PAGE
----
I can tell my youngest child almost anything and she’ll believe it. I’ve tried to inculcate a well-attenuated sense for bovine excrement in all my children, but that didn’t prevent her from believing me when I told her that I have a seasonal job being a giant inflatable gorilla outside of a fireworks stand. When I tried to come clean, she said, incredulously, “You got fired?”
Not that there’s anything wrong with childlike wonder and suspension of disbelief from time to time, even if it does involve thinking I get paid to be a giant inflatable gorilla or believing in Santa Claus. That is why I’ve got to keep that particular belief going in that youngest daughter for as long as I can. So, for this Christmas, I shall once again slave away as Santa, eating some cookies and pouring out some room-temperature milk while my wife arranges all the gifts she got for the kids.
It’s not that I have to, it’s not even that I want to. It’s that I totally want to. It’s a chance to fill a child’s heart with delight and wonder and have her turn around and fill ours. It’s also a chance to see the living room explode with lights, sounds, and toys that will soon be forgotten.
There’s also the possibility of yelling and fisticuffs. They may know it’s Christmas, but they’re also still kids and, being kids, they’re always just this side of turning any situation into “Lord of the Flies.”
I get that isn’t exactly what the season is about, gifts and punches, which isn’t to say punch. We’re celebrating the birth of Jesus, not the birth of unbridled avarice. And while Christmas is no Easter, there could be no Easter without Christmas. It’s a time for reaffirmation and, despite the baubles and blows, the kids will get that reaffirmation, even if we wrap it all up with a poor tape job and a nice bow.
We’ll have fun together. We’ll go to the Christmas Eve service and sing “Silent Night” by candlelight. We’ll discuss the reason we’re celebrating. We’ll welcome a small selection of family to join us in the chaos of torn paper, bags, and packaging strewn across the living room. We’ll watch Christmas movies, traditional and nontraditional alike. We’ll eat too much food and imbibe just enough. We’ll get exhausted and yearn for a nap while the kids bounce off the walls from a sugar-high rivaled only by Halloween.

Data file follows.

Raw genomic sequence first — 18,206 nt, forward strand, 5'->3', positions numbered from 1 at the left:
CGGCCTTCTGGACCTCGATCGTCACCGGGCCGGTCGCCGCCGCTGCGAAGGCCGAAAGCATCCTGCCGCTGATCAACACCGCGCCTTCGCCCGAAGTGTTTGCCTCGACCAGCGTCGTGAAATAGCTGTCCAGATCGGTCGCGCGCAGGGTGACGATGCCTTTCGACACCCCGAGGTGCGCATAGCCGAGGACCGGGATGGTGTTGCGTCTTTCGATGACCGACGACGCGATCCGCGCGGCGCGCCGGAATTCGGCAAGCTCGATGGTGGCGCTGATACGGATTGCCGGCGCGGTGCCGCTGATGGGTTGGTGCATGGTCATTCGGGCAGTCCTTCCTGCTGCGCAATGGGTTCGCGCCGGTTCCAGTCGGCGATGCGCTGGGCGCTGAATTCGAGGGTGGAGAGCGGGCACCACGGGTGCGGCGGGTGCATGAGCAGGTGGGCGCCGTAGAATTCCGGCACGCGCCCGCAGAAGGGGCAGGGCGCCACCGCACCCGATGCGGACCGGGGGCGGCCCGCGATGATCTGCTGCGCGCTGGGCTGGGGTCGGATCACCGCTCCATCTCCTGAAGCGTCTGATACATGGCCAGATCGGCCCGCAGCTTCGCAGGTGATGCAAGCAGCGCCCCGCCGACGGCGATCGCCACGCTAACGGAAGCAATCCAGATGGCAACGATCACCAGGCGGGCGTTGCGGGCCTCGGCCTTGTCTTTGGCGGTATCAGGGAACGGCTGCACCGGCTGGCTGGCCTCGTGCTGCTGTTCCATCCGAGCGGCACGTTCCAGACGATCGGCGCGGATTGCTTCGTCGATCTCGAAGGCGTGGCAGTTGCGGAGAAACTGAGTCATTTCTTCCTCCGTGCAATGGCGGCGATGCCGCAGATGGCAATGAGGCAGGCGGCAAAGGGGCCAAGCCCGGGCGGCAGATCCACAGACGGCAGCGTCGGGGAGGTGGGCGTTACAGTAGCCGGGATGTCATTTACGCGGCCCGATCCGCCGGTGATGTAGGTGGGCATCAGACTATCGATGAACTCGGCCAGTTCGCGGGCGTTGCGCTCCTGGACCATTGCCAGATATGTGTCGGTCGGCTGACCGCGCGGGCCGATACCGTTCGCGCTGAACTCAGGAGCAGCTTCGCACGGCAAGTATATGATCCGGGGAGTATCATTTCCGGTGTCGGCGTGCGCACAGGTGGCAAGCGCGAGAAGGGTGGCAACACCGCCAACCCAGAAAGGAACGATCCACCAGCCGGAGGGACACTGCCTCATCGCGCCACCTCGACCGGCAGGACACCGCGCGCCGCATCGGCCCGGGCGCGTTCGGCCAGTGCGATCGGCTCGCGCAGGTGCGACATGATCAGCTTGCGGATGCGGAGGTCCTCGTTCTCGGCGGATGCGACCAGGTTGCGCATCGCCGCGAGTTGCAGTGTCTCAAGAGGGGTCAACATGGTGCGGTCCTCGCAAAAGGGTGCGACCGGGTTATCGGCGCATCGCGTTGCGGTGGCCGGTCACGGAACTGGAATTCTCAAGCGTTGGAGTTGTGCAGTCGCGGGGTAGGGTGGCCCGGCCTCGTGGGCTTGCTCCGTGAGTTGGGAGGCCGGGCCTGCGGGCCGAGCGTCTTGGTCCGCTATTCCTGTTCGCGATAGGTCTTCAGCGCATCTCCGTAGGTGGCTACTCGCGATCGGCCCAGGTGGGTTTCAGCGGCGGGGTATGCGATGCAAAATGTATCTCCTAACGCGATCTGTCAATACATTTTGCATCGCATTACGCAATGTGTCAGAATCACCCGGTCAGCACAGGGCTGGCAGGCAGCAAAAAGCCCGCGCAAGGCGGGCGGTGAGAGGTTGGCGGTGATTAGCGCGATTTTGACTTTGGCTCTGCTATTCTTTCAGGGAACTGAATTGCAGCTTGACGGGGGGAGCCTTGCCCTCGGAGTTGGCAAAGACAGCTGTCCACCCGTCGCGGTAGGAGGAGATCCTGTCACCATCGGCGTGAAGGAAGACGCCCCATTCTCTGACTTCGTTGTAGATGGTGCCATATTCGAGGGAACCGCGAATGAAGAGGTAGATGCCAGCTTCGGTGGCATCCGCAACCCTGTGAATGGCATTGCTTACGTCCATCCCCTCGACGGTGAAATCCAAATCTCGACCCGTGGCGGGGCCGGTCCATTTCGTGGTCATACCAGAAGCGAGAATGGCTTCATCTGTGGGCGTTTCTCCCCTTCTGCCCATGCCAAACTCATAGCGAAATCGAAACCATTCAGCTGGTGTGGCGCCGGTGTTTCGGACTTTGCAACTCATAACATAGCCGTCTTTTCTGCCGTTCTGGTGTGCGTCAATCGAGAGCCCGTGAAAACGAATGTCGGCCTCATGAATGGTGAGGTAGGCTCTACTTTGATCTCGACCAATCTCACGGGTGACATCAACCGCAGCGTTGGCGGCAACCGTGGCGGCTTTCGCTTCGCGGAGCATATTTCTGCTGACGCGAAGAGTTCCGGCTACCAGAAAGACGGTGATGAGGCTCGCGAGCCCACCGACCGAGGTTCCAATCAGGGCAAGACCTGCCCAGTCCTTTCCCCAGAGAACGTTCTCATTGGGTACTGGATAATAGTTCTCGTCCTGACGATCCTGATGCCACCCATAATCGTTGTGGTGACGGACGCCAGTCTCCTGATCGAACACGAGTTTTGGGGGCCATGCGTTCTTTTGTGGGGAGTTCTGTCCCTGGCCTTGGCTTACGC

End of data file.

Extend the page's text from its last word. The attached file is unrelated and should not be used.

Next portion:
And maybe, just maybe, we can make it the best Christmas ever. Scratch that, we will make it the best Christmas ever, just like all of them. (Your experience may vary; I don’t want to get presumptuous here.) Regardless, it’s a fresh chance, every year. It’s the possibility to let go of earthly concerns and embrace wonder and a suspension of disbelief, to embrace belief. To sing “Silent Night” by candlelight and rediscover the joy we felt as children, sparked by our own children, by a Child.
This year, at least for those of us with young kids to whom we lie, Santa will be there to help. Even if he were not, though, it’s all about how we approach things.
We may know who really delivers the presents, but perhaps we should call ourselves Virginia and remember that “nobody can conceive or imagine all the wonders there are unseen and unseeable in the world” and to believe in more than what we see. It’s not about Santa or Horus, Bruce Willis or the Grinch, what we ordered online or picked up in a store. Maybe Christmas, just maybe, means a little bit more, to quote the Grinch.
Recently, the middle child was working on a project of some sort. It turned out that she was making a handwritten sign, in colorful cursive, that said, “Life is wonderful and filled with amazing moments.” She’s not wrong, although sometimes the tumult of it all makes us forget it.
But life is wonderful and filled with amazing moments. We just have to remember to look for them and believe in more than we can see. We have to remember that after the kids see who Santa actually is, there’s still a more wondrous belief that they can hold onto for the rest of their lives. The magic only fades if we forget that the newborn king gives us reason to be filled with even more joy and amazement than the child awaiting a visit from Santa.
So may your holidays be wonderful and filled with amazing moments. Merry Christmas and happy New Year.